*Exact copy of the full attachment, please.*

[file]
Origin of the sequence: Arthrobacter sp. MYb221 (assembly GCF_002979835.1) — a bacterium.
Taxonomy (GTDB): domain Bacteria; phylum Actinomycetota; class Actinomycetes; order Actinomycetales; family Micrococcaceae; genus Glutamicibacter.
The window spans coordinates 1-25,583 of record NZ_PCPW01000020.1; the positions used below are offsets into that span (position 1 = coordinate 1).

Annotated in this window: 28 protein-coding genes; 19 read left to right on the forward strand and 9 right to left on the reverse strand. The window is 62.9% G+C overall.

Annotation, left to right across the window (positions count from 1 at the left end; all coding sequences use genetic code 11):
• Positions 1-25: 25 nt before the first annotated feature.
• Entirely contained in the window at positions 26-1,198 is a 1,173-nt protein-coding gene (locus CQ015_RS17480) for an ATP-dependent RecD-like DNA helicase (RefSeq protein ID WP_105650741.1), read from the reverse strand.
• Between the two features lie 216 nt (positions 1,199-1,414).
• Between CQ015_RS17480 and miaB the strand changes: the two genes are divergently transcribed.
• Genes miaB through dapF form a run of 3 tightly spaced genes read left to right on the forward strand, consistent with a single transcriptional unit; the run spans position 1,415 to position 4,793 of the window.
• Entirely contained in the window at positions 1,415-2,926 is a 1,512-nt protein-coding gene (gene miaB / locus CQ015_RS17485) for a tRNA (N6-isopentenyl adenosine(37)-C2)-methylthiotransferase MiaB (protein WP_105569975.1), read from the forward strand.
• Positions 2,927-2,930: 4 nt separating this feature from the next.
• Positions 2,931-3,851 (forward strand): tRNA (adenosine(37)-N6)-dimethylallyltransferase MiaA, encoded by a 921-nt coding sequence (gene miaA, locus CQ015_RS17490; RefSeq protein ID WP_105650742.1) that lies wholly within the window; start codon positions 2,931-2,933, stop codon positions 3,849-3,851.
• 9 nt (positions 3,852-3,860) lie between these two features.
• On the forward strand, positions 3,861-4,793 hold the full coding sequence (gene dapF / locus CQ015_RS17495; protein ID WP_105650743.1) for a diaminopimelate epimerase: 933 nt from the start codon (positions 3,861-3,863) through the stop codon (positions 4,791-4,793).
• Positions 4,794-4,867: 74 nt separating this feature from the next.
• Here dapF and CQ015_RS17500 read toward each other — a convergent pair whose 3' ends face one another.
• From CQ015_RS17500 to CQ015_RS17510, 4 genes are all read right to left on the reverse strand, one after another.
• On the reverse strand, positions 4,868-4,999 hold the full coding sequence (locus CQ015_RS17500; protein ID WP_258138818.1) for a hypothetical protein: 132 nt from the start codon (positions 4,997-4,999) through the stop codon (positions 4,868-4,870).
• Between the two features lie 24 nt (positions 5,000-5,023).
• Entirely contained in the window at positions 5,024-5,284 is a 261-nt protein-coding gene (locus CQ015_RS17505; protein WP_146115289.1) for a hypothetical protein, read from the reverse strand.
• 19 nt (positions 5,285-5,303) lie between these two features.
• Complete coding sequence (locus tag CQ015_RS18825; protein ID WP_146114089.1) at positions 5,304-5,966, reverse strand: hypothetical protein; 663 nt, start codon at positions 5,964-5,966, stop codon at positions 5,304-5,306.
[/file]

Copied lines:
Origin of the sequence: Arthrobacter sp. MYb221 (assembly GCF_002979835.1) — a bacterium.
Taxonomy (GTDB): domain Bacteria; phylum Actinomycetota; class Actinomycetes; order Actinomycetales; family Micrococcaceae; genus Glutamicibacter.
The window spans coordinates 1-25,583 of record NZ_PCPW01000020.1; the positions used below are offsets into that span (position 1 = coordinate 1).

Annotated in this window: 28 protein-coding genes; 19 read left to right on the forward strand and 9 right to left on the reverse strand. The window is 62.9% G+C overall.

Annotation, left to right across the window (positions count from 1 at the left end; all coding sequences use genetic code 11):
• Positions 1-25: 25 nt before the first annotated feature.
• Entirely contained in the window at positions 26-1,198 is a 1,173-nt protein-coding gene (locus CQ015_RS17480) for an ATP-dependent RecD-like DNA helicase (RefSeq protein ID WP_105650741.1), read from the reverse strand.
• Between the two features lie 216 nt (positions 1,199-1,414).
• Between CQ015_RS17480 and miaB the strand changes: the two genes are divergently transcribed.
• Genes miaB through dapF form a run of 3 tightly spaced genes read left to right on the forward strand, consistent with a single transcriptional unit; the run spans position 1,415 to position 4,793 of the window.
• Entirely contained in the window at positions 1,415-2,926 is a 1,512-nt protein-coding gene (gene miaB / locus CQ015_RS17485) for a tRNA (N6-isopentenyl adenosine(37)-C2)-methylthiotransferase MiaB (protein WP_105569975.1), read from the forward strand.
• Positions 2,927-2,930: 4 nt separating this feature from the next.
• Positions 2,931-3,851 (forward strand): tRNA (adenosine(37)-N6)-dimethylallyltransferase MiaA, encoded by a 921-nt coding sequence (gene miaA, locus CQ015_RS17490; RefSeq protein ID WP_105650742.1) that lies wholly within the window; start codon positions 2,931-2,933, stop codon positions 3,849-3,851.
• 9 nt (positions 3,852-3,860) lie between these two features.
• On the forward strand, positions 3,861-4,793 hold the full coding sequence (gene dapF / locus CQ015_RS17495; protein ID WP_105650743.1) for a diaminopimelate epimerase: 933 nt from the start codon (positions 3,861-3,863) through the stop codon (positions 4,791-4,793).
• Positions 4,794-4,867: 74 nt separating this feature from the next.
• Here dapF and CQ015_RS17500 read toward each other — a convergent pair whose 3' ends face one another.
• From CQ015_RS17500 to CQ015_RS17510, 4 genes are all read right to left on the reverse strand, one after another.
• On the reverse strand, positions 4,868-4,999 hold the full coding sequence (locus CQ015_RS17500; protein ID WP_258138818.1) for a hypothetical protein: 132 nt from the start codon (positions 4,997-4,999) through the stop codon (positions 4,868-4,870).
• Between the two features lie 24 nt (positions 5,000-5,023).
• Entirely contained in the window at positions 5,024-5,284 is a 261-nt protein-coding gene (locus CQ015_RS17505; protein WP_146115289.1) for a hypothetical protein, read from the reverse strand.
• 19 nt (positions 5,285-5,303) lie between these two features.
• Complete coding sequence (locus tag CQ015_RS18825; protein ID WP_146114089.1) at positions 5,304-5,966, reverse strand: hypothetical protein; 663 nt, start codon at positions 5,964-5,966, stop codon at positions 5,304-5,306.